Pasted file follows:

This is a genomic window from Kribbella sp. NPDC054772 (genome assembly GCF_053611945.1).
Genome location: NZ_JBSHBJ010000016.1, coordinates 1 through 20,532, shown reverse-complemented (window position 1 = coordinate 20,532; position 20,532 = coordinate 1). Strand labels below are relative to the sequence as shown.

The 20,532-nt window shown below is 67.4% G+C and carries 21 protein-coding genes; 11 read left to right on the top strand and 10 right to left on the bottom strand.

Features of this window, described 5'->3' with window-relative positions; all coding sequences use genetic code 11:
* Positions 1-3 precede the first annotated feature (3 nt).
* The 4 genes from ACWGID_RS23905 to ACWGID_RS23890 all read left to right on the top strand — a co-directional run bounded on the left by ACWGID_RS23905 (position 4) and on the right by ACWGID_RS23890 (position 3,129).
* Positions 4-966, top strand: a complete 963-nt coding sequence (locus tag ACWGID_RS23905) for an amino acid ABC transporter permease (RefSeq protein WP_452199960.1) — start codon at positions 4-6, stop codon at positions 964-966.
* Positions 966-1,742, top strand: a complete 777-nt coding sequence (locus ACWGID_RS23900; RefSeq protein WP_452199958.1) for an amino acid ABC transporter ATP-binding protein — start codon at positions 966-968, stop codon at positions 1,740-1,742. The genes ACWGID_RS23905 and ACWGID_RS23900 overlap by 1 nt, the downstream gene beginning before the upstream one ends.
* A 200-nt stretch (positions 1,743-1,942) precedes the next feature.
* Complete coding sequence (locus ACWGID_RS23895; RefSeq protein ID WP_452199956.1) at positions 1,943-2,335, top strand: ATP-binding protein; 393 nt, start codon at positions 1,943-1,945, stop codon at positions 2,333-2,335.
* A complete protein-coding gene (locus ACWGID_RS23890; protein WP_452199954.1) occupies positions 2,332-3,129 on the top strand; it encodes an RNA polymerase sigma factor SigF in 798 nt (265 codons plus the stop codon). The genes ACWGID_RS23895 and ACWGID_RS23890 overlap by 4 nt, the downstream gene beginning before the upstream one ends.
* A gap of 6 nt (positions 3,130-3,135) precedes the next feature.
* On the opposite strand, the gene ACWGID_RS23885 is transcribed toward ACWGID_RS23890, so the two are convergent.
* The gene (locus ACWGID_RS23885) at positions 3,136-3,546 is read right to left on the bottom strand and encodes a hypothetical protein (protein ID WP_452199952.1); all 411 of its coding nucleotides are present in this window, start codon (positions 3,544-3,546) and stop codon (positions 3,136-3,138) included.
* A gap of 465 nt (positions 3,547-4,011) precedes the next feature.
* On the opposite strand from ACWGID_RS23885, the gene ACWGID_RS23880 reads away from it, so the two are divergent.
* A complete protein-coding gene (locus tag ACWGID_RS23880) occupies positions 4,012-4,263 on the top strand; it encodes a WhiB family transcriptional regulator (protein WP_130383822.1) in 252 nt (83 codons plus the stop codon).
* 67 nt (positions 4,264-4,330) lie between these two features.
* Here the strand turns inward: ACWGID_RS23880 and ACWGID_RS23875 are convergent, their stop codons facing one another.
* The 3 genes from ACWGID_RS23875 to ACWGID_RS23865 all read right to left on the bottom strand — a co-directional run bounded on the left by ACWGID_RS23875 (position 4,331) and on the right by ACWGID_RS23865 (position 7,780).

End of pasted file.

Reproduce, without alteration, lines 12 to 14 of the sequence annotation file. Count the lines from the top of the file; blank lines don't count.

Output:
* A gap of 6 nt (positions 3,130-3,135) precedes the next feature.
* On the opposite strand, the gene ACWGID_RS23885 is transcribed toward ACWGID_RS23890, so the two are convergent.
* The gene (locus ACWGID_RS23885) at positions 3,136-3,546 is read right to left on the bottom strand and encodes a hypothetical protein (protein ID WP_452199952.1); all 411 of its coding nucleotides are present in this window, start codon (positions 3,544-3,546) and stop codon (positions 3,136-3,138) included.